Her voice is calm. She speaks of kind people in Idomeni who gave her diapers and clothes for the baby and tended to her health. “I very bad, but we had go. We walked across Macedonia and came to Serbia. We are here 12 days.”

A world behind razor wire

At the time, the family was among the approximately 2,000 people living in tents at two crossing points along the Hungarian border in northern Serbia. Children were sleeping on the hard ground and waking up every morning facing a double razor-wire fence. Around 30 people were allowed to enter Hungary daily. Priority was given to vulnerable families, single mothers travelling with children, and people with disabilities. The waiting lists were long and constantly updated. The waiting time was usually prolonged and utterly gruesome.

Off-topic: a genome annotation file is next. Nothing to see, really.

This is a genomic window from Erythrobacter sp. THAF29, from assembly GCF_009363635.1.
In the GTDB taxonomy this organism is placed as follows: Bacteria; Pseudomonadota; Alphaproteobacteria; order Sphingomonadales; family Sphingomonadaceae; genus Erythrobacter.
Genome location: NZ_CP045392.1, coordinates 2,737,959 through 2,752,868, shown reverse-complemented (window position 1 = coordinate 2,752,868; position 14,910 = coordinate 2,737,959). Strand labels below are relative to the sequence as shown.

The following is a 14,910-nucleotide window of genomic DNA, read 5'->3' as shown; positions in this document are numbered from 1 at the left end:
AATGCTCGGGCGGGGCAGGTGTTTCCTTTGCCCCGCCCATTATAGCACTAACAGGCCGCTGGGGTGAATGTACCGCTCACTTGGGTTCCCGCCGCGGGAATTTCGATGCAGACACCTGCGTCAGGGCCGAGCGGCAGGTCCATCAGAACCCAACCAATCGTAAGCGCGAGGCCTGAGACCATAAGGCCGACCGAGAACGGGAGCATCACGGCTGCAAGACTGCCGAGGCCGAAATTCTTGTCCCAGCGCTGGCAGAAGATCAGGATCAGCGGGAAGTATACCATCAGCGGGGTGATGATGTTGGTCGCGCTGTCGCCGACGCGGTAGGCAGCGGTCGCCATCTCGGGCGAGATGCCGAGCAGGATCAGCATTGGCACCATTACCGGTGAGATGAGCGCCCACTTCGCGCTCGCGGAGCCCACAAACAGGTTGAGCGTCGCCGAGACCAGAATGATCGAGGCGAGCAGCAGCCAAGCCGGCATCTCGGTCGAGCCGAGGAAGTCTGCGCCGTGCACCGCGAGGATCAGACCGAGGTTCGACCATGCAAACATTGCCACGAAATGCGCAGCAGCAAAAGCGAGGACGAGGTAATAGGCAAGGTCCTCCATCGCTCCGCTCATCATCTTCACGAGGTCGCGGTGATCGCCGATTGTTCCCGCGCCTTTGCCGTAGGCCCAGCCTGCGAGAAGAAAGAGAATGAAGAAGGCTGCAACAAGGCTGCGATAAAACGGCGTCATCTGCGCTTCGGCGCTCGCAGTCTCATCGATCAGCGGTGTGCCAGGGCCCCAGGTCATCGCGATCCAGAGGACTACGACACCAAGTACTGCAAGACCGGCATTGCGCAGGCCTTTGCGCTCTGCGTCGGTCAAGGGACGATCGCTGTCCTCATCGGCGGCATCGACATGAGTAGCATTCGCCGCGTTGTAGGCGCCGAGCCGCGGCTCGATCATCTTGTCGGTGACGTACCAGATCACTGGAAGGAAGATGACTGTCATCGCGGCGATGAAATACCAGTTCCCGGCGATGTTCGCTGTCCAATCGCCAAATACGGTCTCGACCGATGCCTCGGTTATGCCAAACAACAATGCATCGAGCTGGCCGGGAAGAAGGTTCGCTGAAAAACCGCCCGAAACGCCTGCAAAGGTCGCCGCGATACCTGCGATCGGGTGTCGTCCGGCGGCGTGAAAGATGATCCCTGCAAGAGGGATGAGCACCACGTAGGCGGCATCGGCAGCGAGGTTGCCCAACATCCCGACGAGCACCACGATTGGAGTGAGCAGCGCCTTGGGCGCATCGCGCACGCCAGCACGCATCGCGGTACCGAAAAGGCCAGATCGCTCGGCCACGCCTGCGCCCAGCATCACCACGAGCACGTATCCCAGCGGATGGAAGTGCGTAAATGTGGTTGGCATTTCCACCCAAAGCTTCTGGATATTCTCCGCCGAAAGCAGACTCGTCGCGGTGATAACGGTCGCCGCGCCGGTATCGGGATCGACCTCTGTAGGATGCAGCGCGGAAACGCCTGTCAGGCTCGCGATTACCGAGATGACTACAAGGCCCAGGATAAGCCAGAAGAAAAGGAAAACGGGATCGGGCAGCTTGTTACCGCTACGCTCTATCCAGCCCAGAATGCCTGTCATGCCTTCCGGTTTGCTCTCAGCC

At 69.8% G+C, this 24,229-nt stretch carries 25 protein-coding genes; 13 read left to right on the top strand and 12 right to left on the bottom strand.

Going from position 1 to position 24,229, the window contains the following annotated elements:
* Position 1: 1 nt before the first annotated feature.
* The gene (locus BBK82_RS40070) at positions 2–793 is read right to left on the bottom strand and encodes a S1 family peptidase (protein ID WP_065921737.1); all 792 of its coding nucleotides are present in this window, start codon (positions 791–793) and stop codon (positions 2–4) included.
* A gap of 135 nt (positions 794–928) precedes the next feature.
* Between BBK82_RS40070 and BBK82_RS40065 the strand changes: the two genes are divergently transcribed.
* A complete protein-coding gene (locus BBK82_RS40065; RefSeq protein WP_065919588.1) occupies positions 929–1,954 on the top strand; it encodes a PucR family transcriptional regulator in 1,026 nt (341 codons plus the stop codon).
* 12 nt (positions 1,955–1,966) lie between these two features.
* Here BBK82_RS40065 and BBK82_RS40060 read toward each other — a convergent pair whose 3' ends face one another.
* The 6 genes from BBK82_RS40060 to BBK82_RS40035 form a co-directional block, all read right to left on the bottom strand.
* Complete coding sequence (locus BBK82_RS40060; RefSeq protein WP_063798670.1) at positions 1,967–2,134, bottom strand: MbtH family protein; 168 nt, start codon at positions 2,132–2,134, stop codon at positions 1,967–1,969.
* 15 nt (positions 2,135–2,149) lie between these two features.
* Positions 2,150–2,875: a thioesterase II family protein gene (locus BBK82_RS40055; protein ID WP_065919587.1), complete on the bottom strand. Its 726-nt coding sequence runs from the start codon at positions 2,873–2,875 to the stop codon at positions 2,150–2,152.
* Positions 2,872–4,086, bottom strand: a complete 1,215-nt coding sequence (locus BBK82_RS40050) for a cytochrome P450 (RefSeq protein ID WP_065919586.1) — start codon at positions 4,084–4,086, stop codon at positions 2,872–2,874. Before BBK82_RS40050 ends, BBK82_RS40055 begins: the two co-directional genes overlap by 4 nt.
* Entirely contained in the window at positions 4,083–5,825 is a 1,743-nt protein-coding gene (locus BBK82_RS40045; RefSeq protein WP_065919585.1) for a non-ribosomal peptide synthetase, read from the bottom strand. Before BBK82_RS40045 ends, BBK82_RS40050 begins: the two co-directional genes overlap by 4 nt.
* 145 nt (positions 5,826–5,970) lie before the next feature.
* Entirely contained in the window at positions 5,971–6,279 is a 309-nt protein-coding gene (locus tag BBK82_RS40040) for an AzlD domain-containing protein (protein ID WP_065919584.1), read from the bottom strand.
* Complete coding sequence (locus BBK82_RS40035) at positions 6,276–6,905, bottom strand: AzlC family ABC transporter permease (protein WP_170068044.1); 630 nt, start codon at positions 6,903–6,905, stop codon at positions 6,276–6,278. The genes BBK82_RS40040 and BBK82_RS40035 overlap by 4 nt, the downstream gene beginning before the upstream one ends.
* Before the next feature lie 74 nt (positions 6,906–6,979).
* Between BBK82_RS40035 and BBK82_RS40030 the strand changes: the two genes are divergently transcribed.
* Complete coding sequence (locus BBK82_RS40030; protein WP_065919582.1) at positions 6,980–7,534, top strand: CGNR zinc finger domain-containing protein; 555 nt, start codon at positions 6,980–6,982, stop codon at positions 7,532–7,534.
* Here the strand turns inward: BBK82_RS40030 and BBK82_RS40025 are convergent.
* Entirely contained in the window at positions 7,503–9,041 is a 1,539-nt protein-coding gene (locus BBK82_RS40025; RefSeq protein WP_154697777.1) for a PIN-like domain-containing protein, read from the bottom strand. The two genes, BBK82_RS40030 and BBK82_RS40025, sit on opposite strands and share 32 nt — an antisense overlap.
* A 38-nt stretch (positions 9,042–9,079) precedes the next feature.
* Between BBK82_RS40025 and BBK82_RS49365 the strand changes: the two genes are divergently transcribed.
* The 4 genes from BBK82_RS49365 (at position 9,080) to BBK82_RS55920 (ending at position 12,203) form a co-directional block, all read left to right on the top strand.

“There is nothing,” a young Algerian man told me earlier that Monday. “Some people bring food, but we have to come here [outside the border zone] to get it. No toilets there. There are so many children.”

I accepted his offer to walk to the tents. It’s true what he said. I didn’t see any hygiene facilities. No water sources. Desperate people, many half-naked, and there were dirty children all around. “Two families are there,” he pointed to a ruined building amidst trees. “But it’s better to be in the tents.” The building looked as if it would collapse at any moment.